And yet. Here are some parallels to make you nervous: “Voters were not really looking for anything very concrete from the Nazi Party in 1930. They were, instead, protesting against the failure of the Weimar Republic. Many of them, too, particularly in rural areas, small towns, small workshops, culturally conservative families, may have been registering their alienation from the cultural and political modernity for which the Republic stood …. The vagueness of the Nazi programme, its symbolic mixture of old and new, its eclectic, often inconsistent character, to a large extent allowed people to read into it what they wanted to and edit out anything they might have found disturbing.” Also, a timely quote from one of Hitler’s opponents: “Referring to Hitler’s constantly reiterated assurances that he intended to come to power legally, Brüning said: ‘If one declares that, having come to power by legal means, one will then break the bounds of the law, that is not legality.’”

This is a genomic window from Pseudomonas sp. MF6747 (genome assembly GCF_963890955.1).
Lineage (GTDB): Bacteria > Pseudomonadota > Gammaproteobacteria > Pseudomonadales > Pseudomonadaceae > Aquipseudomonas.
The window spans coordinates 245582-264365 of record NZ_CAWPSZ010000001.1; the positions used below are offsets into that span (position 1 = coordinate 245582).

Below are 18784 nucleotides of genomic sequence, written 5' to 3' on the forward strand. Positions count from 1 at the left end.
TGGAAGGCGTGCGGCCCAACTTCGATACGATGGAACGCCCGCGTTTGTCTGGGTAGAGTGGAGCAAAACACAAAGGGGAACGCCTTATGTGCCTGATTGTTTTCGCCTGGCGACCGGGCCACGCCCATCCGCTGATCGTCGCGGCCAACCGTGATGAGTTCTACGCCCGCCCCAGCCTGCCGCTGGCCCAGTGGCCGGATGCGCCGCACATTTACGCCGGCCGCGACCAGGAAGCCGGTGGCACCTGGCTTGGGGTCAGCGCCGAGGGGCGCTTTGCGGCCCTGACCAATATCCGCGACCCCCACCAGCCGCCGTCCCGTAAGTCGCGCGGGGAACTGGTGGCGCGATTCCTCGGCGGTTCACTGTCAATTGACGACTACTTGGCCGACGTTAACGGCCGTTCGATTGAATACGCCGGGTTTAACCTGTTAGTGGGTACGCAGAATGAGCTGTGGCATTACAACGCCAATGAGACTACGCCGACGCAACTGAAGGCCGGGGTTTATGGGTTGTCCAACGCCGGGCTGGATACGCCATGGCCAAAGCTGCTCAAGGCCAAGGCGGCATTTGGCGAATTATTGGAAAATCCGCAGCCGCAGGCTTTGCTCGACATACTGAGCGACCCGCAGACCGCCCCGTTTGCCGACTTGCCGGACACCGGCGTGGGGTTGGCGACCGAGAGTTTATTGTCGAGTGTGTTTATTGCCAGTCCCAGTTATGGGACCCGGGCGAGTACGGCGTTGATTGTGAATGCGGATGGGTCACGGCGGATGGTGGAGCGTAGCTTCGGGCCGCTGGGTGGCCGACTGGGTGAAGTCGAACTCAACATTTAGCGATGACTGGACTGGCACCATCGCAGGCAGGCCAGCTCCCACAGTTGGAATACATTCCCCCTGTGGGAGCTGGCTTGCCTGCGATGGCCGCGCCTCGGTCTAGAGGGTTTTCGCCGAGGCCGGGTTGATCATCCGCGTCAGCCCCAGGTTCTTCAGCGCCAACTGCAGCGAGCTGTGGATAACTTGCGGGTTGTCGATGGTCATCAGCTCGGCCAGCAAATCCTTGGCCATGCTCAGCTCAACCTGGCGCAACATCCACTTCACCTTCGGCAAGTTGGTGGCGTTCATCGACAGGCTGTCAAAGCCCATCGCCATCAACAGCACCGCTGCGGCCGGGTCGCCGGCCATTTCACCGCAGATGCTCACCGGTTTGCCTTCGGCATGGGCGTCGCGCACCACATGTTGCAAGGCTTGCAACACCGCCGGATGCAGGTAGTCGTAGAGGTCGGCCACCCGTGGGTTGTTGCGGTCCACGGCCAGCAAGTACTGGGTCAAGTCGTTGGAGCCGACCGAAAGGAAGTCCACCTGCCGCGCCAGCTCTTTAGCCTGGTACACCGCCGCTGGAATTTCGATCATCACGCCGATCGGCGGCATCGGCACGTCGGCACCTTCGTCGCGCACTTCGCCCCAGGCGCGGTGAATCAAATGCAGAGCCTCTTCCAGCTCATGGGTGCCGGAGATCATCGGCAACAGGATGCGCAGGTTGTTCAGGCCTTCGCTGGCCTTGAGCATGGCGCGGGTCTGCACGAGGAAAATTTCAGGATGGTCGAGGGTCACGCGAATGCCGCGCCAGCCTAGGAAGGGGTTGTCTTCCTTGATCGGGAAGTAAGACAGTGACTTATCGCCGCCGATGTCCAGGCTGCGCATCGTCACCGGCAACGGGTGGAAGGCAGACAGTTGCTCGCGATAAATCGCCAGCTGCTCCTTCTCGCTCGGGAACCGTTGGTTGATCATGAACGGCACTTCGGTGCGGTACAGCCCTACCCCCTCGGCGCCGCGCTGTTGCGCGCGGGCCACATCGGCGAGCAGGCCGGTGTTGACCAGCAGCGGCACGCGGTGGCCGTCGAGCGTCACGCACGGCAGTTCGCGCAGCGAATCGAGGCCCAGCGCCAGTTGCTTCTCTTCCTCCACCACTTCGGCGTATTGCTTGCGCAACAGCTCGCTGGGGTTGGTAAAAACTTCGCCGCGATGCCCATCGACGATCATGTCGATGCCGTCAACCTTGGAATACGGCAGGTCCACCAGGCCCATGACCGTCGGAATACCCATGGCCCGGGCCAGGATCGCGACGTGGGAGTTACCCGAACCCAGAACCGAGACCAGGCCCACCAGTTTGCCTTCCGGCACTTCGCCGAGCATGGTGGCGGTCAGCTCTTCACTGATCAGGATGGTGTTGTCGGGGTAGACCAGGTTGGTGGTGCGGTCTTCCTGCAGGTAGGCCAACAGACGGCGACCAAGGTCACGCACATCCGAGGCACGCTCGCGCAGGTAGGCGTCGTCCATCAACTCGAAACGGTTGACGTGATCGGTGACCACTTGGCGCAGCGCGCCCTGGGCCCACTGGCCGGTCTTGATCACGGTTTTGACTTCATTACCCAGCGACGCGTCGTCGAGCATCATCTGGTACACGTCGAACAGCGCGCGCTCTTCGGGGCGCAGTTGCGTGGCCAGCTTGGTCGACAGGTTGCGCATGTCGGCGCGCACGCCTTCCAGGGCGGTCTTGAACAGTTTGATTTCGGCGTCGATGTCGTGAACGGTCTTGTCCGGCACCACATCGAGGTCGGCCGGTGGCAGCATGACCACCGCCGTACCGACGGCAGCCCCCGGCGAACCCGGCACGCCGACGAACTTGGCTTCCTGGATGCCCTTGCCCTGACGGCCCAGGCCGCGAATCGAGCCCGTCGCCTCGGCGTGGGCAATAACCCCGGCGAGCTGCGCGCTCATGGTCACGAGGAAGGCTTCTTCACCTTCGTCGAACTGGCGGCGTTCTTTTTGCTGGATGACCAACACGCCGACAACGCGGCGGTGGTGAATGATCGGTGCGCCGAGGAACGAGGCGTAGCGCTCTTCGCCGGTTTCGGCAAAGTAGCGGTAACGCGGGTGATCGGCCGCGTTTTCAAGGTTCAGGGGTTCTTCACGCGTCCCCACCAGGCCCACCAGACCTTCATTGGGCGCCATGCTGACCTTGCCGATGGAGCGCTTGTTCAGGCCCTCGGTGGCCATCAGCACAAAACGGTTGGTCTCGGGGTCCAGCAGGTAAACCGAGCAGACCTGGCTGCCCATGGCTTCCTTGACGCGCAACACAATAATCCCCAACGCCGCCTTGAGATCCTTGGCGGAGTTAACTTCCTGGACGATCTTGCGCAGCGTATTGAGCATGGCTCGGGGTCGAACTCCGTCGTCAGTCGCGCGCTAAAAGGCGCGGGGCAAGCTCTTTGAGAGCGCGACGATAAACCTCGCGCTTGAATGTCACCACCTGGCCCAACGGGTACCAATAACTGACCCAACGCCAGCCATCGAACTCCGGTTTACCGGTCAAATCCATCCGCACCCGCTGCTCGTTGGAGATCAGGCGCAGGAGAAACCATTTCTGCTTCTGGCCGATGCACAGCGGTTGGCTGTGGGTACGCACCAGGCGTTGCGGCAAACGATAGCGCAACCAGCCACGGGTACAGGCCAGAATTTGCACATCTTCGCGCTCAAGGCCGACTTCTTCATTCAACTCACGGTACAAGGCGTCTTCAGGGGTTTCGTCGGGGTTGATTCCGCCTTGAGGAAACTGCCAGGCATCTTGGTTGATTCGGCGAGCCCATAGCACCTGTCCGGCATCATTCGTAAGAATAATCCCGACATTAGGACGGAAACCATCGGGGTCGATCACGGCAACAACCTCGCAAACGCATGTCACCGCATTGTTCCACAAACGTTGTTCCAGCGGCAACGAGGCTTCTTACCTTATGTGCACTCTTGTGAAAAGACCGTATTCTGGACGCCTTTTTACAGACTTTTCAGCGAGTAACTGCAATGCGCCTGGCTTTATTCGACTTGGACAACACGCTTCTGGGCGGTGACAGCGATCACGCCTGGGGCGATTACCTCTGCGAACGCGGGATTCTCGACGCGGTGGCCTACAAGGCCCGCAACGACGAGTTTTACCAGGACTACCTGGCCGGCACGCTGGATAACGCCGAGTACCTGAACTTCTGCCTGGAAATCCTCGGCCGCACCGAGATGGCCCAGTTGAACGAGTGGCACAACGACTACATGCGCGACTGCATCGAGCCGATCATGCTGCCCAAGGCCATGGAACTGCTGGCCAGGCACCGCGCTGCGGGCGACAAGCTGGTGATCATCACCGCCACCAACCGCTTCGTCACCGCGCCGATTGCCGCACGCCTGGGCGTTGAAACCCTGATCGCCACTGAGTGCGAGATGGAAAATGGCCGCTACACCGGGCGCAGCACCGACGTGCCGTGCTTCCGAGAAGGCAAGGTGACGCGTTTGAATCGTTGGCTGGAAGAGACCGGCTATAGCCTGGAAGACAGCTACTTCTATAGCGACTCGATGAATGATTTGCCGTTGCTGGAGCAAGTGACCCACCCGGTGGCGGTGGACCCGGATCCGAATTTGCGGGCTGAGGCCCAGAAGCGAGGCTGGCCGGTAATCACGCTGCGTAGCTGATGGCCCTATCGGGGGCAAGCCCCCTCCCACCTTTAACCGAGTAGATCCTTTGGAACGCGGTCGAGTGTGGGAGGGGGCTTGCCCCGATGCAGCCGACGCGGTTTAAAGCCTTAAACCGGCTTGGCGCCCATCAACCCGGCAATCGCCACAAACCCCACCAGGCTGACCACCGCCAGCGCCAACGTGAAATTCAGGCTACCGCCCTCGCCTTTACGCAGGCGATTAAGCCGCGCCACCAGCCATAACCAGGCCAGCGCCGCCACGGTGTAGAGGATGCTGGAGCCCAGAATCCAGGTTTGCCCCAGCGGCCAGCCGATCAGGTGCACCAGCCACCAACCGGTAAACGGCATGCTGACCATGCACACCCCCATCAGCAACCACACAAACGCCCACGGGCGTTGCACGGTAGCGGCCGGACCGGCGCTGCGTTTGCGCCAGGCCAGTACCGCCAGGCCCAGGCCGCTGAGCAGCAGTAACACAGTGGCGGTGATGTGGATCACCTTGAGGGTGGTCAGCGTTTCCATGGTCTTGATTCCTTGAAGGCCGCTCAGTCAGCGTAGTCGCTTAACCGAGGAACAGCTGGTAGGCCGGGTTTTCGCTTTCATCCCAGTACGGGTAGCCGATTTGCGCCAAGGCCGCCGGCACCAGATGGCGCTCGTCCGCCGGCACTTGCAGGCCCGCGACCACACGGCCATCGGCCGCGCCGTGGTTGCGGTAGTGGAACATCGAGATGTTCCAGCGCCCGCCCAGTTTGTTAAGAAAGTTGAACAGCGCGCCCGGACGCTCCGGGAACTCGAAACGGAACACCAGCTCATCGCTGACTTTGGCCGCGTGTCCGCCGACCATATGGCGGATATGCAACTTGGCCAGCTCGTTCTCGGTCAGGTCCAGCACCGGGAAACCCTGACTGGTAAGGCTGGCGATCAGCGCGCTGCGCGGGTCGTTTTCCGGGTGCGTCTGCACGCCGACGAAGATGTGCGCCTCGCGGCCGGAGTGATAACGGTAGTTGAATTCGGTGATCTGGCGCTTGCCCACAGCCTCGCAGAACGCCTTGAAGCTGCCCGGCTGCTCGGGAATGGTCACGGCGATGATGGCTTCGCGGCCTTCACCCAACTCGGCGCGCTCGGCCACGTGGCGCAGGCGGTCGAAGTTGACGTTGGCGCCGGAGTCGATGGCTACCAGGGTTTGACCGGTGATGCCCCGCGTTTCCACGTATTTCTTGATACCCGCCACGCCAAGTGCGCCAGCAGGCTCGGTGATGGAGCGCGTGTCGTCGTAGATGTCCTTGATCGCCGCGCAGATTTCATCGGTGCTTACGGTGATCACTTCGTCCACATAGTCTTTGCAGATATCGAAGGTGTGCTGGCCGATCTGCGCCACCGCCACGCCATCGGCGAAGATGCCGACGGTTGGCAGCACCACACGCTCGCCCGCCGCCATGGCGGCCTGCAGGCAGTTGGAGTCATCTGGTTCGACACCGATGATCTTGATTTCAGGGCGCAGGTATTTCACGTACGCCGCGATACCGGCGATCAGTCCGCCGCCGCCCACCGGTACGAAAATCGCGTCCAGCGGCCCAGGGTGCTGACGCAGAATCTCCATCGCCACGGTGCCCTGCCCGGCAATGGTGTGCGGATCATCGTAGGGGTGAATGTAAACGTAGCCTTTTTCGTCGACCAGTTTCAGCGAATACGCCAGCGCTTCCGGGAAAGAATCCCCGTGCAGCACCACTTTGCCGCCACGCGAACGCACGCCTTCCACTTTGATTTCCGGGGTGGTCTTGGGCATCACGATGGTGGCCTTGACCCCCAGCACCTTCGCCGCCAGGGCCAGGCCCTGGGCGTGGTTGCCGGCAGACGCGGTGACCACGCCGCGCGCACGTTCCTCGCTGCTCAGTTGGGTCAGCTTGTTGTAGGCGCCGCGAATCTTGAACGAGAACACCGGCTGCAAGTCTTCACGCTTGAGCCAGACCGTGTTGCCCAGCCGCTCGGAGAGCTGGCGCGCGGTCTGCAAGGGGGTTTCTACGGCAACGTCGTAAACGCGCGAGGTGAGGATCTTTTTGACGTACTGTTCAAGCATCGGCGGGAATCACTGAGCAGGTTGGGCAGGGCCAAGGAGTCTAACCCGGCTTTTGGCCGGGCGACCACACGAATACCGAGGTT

Goebbels, soon after coming to power, told newspapermen attending his first official press conference, “You are to know not only what is happening, but also the government’s view of it and how you can convey that to the people most effectively.” Goebbels also mocked “The stupidity of democracy. It will always remain one of democracy’s best jokes that it provided its deadly enemies with the means by which it was destroyed.” The Nazis opposed academic freedom because, as Heidegger told academics, “this freedom was not genuine, because it is only negative.” It didn’t have anything to do with the mission of following the leader. When the Chairman of the Board of I.G. Farben, the Nobel-winning chemist Carl Bosch, met Hitler in 1933, he complained about the damage that dismissal of Jewish professors did to German science, Hitler told him that “Germany could go on for another hundred years without any physics or chemistry at all” and kicked him out.